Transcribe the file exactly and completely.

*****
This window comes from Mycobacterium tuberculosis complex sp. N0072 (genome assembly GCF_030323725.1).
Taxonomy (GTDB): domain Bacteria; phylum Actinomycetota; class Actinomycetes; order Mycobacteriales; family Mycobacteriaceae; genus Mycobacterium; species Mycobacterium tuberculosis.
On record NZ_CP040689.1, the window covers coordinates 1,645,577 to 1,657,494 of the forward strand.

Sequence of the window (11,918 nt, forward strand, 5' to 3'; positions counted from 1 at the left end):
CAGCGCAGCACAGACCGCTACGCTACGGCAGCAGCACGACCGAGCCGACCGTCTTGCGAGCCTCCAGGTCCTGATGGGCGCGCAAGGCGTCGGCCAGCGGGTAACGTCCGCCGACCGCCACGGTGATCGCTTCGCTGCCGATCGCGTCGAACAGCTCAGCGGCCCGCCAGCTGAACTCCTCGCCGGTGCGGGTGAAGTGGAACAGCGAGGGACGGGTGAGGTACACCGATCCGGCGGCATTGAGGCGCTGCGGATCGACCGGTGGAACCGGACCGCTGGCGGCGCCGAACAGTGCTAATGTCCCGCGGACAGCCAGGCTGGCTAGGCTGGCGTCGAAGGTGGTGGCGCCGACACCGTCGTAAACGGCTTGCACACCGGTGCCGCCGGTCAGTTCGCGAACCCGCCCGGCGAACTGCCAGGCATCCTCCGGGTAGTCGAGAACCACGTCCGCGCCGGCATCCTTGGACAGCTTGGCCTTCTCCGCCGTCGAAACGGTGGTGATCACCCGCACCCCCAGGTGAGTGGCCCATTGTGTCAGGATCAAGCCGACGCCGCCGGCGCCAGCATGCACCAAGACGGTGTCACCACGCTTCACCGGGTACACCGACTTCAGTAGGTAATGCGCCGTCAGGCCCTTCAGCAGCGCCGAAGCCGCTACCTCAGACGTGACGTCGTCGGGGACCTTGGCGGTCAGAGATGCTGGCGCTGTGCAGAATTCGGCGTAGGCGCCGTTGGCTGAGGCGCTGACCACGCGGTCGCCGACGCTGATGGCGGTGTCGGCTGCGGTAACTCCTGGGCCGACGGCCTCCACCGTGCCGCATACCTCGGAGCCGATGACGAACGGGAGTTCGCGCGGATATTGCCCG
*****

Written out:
This window comes from Mycobacterium tuberculosis complex sp. N0072 (genome assembly GCF_030323725.1).
Taxonomy (GTDB): domain Bacteria; phylum Actinomycetota; class Actinomycetes; order Mycobacteriales; family Mycobacteriaceae; genus Mycobacterium; species Mycobacterium tuberculosis.
On record NZ_CP040689.1, the window covers coordinates 1,645,577 to 1,657,494 of the forward strand.

Sequence of the window (11,918 nt, forward strand, 5' to 3'; positions counted from 1 at the left end):
CAGCGCAGCACAGACCGCTACGCTACGGCAGCAGCACGACCGAGCCGACCGTCTTGCGAGCCTCCAGGTCCTGATGGGCGCGCAAGGCGTCGGCCAGCGGGTAACGTCCGCCGACCGCCACGGTGATCGCTTCGCTGCCGATCGCGTCGAACAGCTCAGCGGCCCGCCAGCTGAACTCCTCGCCGGTGCGGGTGAAGTGGAACAGCGAGGGACGGGTGAGGTACACCGATCCGGCGGCATTGAGGCGCTGCGGATCGACCGGTGGAACCGGACCGCTGGCGGCGCCGAACAGTGCTAATGTCCCGCGGACAGCCAGGCTGGCTAGGCTGGCGTCGAAGGTGGTGGCGCCGACACCGTCGTAAACGGCTTGCACACCGGTGCCGCCGGTCAGTTCGCGAACCCGCCCGGCGAACTGCCAGGCATCCTCCGGGTAGTCGAGAACCACGTCCGCGCCGGCATCCTTGGACAGCTTGGCCTTCTCCGCCGTCGAAACGGTGGTGATCACCCGCACCCCCAGGTGAGTGGCCCATTGTGTCAGGATCAAGCCGACGCCGCCGGCGCCAGCATGCACCAAGACGGTGTCACCACGCTTCACCGGGTACACCGACTTCAGTAGGTAATGCGCCGTCAGGCCCTTCAGCAGCGCCGAAGCCGCTACCTCAGACGTGACGTCGTCGGGGACCTTGGCGGTCAGAGATGCTGGCGCTGTGCAGAATTCGGCGTAGGCGCCGTTGGCTGAGGCGCTGACCACGCGGTCGCCGACGCTGATGGCGGTGTCGGCTGCGGTAACTCCTGGGCCGACGGCCTCCACCGTGCCGCATACCTCGGAGCCGATGACGAACGGGAGTTCGCGCGGATATTGCCCG